81xpholOZ8L._SL1500_The Secret River, by Kate Grenville To be honest, I found this book at the library after picking up one of its sequels, Sarah Thornhill, because it (the sequel, actually the third book in the loose trilogy) looked a bit like a romance novel. I saw that it was the 3rd book, and went hunting for the 1st. Which turned out to be the award-winning (Commonwealth Prize, Booker finalist) novel of one family’s journey from grinding poverty along the Thames to prosperity and prominence on the banks of the Hawkesbury River in New South Wales, by way of an early (1806) transport via convict ship and a violent massacre, the legacy of which leaves scars on the land and all who come after. Although The Secret River was new to me, it is of course widely read and discussed. To sum up with brevity what this book signifies, there’s not much I can say to add to this brilliantly spare note it received in The New Yorker.

The protagonist, William Thornhill, is at once haunted by his own complicity and actions, and determined to carve a life for his family that is recognizable to them, and their contemporaries, according to their limited worldview. The ways in which European customs in attempting to wrest a living from the land are in themselves a violence, and in stark contrast to the fluid ways of the people who lived on the land for centuries before, have seldom been so devastatingly and simply rendered, and I have read many many works of historical fiction set in the North American colonial context where Old and New Worlds also clashed with not-so-secret rivers of blood.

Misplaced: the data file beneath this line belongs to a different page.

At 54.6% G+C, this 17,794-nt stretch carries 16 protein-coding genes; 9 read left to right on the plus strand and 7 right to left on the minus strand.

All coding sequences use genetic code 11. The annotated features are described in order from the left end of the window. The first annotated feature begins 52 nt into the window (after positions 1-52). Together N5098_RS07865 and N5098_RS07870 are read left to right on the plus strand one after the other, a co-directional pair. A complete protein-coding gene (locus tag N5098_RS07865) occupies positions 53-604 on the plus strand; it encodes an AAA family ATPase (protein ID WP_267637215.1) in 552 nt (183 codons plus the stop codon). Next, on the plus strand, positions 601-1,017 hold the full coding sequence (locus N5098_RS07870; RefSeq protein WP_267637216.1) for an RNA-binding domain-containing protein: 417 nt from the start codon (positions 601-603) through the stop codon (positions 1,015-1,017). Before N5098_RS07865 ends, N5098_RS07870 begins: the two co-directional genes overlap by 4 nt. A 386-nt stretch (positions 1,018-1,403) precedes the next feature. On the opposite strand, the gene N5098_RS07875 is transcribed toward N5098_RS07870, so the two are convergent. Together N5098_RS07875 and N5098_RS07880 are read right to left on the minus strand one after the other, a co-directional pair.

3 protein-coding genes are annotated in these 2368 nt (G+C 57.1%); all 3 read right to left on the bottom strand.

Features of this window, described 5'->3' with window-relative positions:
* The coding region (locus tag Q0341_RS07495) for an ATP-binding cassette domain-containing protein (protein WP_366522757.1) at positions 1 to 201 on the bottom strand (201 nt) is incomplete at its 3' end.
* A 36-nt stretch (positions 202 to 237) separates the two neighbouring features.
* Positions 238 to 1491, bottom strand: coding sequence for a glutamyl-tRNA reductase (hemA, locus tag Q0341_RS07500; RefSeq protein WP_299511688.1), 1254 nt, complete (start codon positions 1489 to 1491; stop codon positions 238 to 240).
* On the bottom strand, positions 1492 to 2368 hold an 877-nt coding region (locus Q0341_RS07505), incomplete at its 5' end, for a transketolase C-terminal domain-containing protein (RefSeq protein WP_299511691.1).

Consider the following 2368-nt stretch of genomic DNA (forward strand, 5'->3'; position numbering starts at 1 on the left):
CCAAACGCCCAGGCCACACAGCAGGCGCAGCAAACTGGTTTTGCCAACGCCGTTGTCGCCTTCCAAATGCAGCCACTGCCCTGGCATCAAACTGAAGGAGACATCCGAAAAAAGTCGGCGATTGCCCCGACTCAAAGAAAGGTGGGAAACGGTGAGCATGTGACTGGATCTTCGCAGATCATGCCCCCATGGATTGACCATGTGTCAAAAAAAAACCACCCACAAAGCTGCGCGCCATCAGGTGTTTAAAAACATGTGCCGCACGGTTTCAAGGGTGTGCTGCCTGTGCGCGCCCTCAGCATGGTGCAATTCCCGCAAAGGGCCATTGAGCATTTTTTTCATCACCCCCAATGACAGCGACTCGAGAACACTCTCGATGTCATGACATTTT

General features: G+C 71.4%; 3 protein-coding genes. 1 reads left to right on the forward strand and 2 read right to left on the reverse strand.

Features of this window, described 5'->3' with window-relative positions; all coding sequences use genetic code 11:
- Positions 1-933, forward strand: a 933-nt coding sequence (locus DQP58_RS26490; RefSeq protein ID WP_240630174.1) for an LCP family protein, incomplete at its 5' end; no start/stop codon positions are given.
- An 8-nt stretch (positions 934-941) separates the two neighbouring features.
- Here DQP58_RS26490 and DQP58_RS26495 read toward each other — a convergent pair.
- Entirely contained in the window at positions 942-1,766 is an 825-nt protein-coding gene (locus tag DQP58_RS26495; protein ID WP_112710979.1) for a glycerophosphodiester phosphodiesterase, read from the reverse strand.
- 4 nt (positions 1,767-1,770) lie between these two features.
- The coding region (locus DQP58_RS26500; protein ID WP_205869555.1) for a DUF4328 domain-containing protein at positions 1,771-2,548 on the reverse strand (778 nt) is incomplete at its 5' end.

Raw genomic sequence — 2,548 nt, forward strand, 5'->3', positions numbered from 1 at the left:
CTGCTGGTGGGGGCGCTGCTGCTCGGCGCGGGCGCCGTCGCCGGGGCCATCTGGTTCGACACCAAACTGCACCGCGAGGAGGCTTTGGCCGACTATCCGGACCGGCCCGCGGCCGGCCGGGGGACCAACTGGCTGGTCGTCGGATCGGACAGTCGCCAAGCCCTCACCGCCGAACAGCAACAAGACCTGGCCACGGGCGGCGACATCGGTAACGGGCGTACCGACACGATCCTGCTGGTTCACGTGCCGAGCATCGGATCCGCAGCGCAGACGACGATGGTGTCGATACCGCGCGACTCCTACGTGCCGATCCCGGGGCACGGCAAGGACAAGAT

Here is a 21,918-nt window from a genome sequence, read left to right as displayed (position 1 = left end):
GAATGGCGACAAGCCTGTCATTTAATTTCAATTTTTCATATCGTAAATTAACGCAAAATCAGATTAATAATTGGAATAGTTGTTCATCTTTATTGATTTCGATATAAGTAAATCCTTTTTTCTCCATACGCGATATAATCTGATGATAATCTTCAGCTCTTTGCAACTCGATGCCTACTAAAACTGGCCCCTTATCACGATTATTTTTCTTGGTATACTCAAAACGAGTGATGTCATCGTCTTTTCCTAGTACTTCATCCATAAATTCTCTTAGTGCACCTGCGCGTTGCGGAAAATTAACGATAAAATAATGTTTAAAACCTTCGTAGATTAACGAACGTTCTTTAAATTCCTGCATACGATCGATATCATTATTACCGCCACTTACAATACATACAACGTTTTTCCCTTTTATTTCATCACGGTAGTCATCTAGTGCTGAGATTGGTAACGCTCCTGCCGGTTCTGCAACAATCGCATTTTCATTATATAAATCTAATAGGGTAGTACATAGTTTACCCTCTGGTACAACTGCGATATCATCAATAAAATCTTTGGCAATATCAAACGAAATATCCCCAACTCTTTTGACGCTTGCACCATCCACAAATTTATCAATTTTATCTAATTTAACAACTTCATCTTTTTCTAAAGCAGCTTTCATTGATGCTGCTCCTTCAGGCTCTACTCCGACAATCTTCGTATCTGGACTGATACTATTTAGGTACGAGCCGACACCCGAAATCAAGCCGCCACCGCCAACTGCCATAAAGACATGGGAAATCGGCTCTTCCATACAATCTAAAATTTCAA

In the second book, The Lieutenant, Grenville went back to the exploratory voyage of the First Fleet in 1788 to tell the tale of a William Dawes-like astronomer and linguist and his very different journey, of discovery and friendship – sadly, I foundered reading this book after too many pages and pages of interactions where the protagonist and his Gadigal friends exchanged vocabulary words, and it was a DNF for me. This may have been simply because I did not find the earnest lieutenant as interesting as the morally ambiguous Thornhill. I did return to the Thornhill saga to read the 3rd book, the one that originally caught my eye, and found, again, the story of this family, and the families displaced by this family, much more compelling and emotional. In the end, Sarah Thornhill contained a romance of sorts, but it was a harsh and dispiriting tale that really had no way to offer a happy ending. Perhaps the best that can be said of Sarah and her descendants is that they craft lives around figuring out ways to make the best of a bad history and poor situation.